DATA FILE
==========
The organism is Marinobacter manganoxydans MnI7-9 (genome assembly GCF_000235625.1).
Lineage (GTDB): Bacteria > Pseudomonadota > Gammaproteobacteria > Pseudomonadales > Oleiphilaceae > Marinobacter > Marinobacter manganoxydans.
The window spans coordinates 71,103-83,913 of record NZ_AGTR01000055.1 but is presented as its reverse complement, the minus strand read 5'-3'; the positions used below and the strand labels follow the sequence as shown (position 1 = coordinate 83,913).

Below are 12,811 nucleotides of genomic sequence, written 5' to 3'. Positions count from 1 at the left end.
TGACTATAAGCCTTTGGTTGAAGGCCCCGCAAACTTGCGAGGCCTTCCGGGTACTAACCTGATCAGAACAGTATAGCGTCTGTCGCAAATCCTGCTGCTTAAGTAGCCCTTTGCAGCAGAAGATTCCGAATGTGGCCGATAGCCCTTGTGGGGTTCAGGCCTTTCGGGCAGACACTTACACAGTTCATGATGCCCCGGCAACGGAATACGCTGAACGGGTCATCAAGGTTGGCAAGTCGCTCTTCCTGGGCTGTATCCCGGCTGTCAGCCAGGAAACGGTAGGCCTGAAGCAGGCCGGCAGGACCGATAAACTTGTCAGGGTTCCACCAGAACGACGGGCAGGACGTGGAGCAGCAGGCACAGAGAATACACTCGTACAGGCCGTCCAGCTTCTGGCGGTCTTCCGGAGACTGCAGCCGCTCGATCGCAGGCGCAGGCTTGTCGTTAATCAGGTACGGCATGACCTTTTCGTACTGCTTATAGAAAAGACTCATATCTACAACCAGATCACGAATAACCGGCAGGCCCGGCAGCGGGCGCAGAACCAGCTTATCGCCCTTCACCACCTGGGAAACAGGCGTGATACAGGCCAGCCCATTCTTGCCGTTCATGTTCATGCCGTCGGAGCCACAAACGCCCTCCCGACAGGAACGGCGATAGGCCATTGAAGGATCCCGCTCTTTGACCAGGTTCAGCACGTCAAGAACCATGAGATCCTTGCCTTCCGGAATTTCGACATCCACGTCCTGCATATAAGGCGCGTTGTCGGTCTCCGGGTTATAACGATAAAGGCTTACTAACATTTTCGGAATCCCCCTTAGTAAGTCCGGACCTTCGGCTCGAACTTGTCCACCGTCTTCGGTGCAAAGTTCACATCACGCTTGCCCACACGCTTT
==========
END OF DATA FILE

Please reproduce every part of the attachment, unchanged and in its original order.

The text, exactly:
The organism is Marinobacter manganoxydans MnI7-9 (genome assembly GCF_000235625.1).
Lineage (GTDB): Bacteria > Pseudomonadota > Gammaproteobacteria > Pseudomonadales > Oleiphilaceae > Marinobacter > Marinobacter manganoxydans.
The window spans coordinates 71,103-83,913 of record NZ_AGTR01000055.1 but is presented as its reverse complement, the minus strand read 5'-3'; the positions used below and the strand labels follow the sequence as shown (position 1 = coordinate 83,913).

Below are 12,811 nucleotides of genomic sequence, written 5' to 3'. Positions count from 1 at the left end.
TGACTATAAGCCTTTGGTTGAAGGCCCCGCAAACTTGCGAGGCCTTCCGGGTACTAACCTGATCAGAACAGTATAGCGTCTGTCGCAAATCCTGCTGCTTAAGTAGCCCTTTGCAGCAGAAGATTCCGAATGTGGCCGATAGCCCTTGTGGGGTTCAGGCCTTTCGGGCAGACACTTACACAGTTCATGATGCCCCGGCAACGGAATACGCTGAACGGGTCATCAAGGTTGGCAAGTCGCTCTTCCTGGGCTGTATCCCGGCTGTCAGCCAGGAAACGGTAGGCCTGAAGCAGGCCGGCAGGACCGATAAACTTGTCAGGGTTCCACCAGAACGACGGGCAGGACGTGGAGCAGCAGGCACAGAGAATACACTCGTACAGGCCGTCCAGCTTCTGGCGGTCTTCCGGAGACTGCAGCCGCTCGATCGCAGGCGCAGGCTTGTCGTTAATCAGGTACGGCATGACCTTTTCGTACTGCTTATAGAAAAGACTCATATCTACAACCAGATCACGAATAACCGGCAGGCCCGGCAGCGGGCGCAGAACCAGCTTATCGCCCTTCACCACCTGGGAAACAGGCGTGATACAGGCCAGCCCATTCTTGCCGTTCATGTTCATGCCGTCGGAGCCACAAACGCCCTCCCGACAGGAACGGCGATAGGCCATTGAAGGATCCCGCTCTTTGACCAGGTTCAGCACGTCAAGAACCATGAGATCCTTGCCTTCCGGAATTTCGACATCCACGTCCTGCATATAAGGCGCGTTGTCGGTCTCCGGGTTATAACGATAAAGGCTTACTAACATTTTCGGAATCCCCCTTAGTAAGTCCGGACCTTCGGCTCGAACTTGTCCACCGTCTTCGGTGCAAAGTTCACATCACGCTTGCCCACACGCTTT